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20 Foot Delta

by: Dennis & Arlene Ische


This is a tale of what, when and how...
What started the ball rolling...
When it started rolling and
How we rolled it!!


The Idea...

It all has to start somewhere and the two pictures below are that starting point. I have had them kicking around for a number of years and really didn't know what to do with them. When I first got back into kiting, a round rok I found plans for would suit... but how could I fly two at the same time? This is when I saw two 20 foot deltas... One by Carl Bigras and one by Spence Wikel. I even found the plan for a Dan Liegh 6 meter delta...
Decision made

The Specs...

Size - 20 feet, wingtip to wingtip by 10 feet nose to tail
Sail material - 3/4 oz. Challenger Ripstop Spinnaker nylon
Reinforcing - 4 oz. dacron
Leading edge pockets - 4 oz by 3 inch wide dacron
Leading edge Frame - FL 610 and FL505 Glasform spars
Spreader - FL 610 Glasform rod.
Flying line - 500 lb test Braided Dacron

From Here To There...

OK... I had the pictures and the plan... Hey wait a minute I have a scanner AND am a CAD draftsman... Eureka!

I scanned the pictures and got then into AutoCAD and drew up the plan and started to play... With all the parts laid out and seams shown I resized the sun and moon to match in size and located them on the sails. The following diagram shows my end result. Yes I scanned the stars and drew them in too!

The plan above is drawn to scale so I can dimension it and lay out a template. Plotting a large template was out of the question so a page with dimensions, a kitchen floor and tape measure and straight edges were the way to do it... Oh yes.. lots of masking tape!!!
On the diagram above the red line at the bottom was the original sail for the kite but was you can tell I "clipped" it to give it a rakeish look... AND a higher wind range. I may yet make detatchable pieces to velcro along the trailing edge to make it fly in lower winds.

Above is a shot just before we started to cut the sails to their final shape. It was a ton of fiddling around to get it to this stage. I think we cleared our kitchen at least half a dozen times or more in the past year and a half to get to this point. We still cleared it at least twice after this to get the sails and keel put together for sewing. We ate in the living room many times!

How do you cut the leading edge? Very Carefully!!! ;))
Here Arlene is moving a thin cardboard cutting pad along as we have a skill saw guide to keep the line straight. Thankfully no slips and no cuts in the flooring!!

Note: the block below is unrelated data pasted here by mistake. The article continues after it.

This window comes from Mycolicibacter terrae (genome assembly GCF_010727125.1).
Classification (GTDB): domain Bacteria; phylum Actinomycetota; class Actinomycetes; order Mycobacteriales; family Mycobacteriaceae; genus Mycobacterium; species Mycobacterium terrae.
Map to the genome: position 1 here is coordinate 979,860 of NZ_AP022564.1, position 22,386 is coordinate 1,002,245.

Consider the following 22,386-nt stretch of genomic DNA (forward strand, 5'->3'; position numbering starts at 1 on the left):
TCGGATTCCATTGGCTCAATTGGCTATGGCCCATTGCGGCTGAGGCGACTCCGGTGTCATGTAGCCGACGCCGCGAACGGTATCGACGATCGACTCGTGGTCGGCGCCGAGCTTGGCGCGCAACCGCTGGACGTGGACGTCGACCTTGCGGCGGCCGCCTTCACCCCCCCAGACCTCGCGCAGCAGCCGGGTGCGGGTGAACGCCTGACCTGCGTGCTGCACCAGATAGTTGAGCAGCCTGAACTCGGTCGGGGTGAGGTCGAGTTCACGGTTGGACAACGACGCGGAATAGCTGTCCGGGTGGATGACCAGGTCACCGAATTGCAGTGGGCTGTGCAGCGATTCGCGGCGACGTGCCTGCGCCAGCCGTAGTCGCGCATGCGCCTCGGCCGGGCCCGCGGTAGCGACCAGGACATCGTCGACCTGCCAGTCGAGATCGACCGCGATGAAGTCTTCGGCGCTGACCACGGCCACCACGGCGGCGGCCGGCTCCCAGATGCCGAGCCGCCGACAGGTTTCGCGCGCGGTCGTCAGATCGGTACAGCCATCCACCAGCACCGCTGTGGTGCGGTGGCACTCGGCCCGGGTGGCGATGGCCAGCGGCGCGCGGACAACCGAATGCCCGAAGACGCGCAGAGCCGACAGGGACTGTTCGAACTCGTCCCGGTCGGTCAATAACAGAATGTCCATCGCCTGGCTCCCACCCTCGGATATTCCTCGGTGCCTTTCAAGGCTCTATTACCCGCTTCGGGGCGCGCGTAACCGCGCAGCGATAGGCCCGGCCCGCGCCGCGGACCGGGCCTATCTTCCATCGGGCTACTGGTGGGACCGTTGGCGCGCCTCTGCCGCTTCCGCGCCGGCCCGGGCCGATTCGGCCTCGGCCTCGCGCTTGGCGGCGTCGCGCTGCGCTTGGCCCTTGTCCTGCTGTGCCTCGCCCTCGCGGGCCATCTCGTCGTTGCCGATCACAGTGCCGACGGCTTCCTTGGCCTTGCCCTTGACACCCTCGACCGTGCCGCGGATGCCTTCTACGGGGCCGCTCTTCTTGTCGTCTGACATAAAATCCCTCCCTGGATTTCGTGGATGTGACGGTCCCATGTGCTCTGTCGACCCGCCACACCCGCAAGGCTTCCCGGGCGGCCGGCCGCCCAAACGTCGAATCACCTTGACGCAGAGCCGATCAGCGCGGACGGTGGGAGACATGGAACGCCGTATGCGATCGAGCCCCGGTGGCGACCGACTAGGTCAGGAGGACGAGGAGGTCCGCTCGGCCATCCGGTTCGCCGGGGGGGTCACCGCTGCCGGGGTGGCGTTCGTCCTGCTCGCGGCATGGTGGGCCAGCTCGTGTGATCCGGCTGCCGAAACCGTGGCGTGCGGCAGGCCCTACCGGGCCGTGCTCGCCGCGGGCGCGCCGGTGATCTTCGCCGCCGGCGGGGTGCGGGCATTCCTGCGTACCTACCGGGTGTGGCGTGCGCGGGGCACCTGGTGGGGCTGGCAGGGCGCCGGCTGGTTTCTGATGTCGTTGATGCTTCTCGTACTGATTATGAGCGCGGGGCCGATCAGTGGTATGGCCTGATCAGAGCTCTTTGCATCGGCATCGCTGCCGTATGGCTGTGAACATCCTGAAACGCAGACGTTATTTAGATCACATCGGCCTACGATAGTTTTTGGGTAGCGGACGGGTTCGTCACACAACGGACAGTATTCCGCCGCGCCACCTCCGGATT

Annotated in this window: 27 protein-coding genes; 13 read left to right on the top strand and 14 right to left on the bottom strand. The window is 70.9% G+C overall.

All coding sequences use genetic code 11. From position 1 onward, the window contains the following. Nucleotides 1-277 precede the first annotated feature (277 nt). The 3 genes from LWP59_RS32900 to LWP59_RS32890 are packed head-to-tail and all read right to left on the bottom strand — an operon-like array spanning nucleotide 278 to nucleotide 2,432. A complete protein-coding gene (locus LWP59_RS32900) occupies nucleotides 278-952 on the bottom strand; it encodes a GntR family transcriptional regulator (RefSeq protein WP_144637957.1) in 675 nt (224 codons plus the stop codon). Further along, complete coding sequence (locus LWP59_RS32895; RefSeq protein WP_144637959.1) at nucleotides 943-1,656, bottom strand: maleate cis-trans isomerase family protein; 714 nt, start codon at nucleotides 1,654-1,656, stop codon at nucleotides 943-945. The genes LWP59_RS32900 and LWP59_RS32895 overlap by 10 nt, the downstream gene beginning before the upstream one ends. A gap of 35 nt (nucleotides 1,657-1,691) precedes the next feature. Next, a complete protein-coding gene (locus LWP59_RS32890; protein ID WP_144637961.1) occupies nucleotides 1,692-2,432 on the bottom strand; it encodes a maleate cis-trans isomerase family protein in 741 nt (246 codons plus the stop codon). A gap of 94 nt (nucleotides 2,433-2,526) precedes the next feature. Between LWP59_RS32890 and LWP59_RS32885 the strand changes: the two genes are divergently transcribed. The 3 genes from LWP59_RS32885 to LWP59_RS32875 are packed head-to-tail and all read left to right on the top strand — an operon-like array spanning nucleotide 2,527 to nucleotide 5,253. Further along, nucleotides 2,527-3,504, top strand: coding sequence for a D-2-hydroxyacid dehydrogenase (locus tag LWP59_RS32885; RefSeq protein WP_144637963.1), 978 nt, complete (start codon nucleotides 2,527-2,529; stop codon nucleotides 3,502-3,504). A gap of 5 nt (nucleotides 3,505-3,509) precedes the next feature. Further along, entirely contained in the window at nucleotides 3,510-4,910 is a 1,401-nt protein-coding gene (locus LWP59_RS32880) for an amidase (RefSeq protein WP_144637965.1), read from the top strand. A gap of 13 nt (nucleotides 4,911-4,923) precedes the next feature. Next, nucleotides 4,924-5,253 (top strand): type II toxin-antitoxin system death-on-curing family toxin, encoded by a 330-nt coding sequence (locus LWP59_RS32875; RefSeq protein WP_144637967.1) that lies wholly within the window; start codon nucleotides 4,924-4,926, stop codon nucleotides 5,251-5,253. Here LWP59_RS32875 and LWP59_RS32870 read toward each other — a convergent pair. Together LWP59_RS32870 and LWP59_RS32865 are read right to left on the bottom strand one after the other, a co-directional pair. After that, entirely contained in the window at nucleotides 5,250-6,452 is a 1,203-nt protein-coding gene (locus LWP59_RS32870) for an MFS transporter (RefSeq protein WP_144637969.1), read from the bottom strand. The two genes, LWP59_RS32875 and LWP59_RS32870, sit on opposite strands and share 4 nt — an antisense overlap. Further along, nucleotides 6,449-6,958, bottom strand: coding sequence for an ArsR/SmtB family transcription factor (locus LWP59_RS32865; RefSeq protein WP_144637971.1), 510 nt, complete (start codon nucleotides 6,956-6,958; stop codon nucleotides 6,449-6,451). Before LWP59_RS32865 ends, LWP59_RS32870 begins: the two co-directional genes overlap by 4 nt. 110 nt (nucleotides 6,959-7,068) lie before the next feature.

You can see a couple things on this shot above. First it is the back of one of the sails (the other is face up under it) and we had sewed on the stars first before cutting the sails to final size. We saved the sun and moon till after this stage. That means we made up the two larger appliques separately and attached them on as one piece. Worked amazingly well. A lesson learned from our LarryBoy Rok. Also the sails were so big they went out the kitchen door and started down our hall. Made for some interesting layout problems. Note the straight leading edge and curved trailing edge. The curve was done with two FL505 rods and a string. Made a bow and laid it down on the template and drew it on.Arlene thought this was quite crazy until I actually drew the line on the template.

In The End...

After all that sewing and cutting and fitting and sweating and nashing of teeth it was time to get it out and toss it in the air. Well toss isn't a word that really fits... You let the wind take it out of your hands and then hang on real tight and feed out the line slowly trying to avoid line burn! This baby pulls like a mule and will let you know in no uncertain terms when the wind is "ON". ;)


The TEAM... My wife Arlene and myself at our moment of triumph. A project a long time coming and hugely satisfying when it is now done.


Finally the man and his machine... I don't think that grin will be gone for quite some time. It is still there as I sit here and type all this out for you all.



Hope you all enjoyed our journey. It has been a long one but now it is time to show off.

See ya on the flying field!!!

Dennis Ische



This site has been modified on February 15th, 2018
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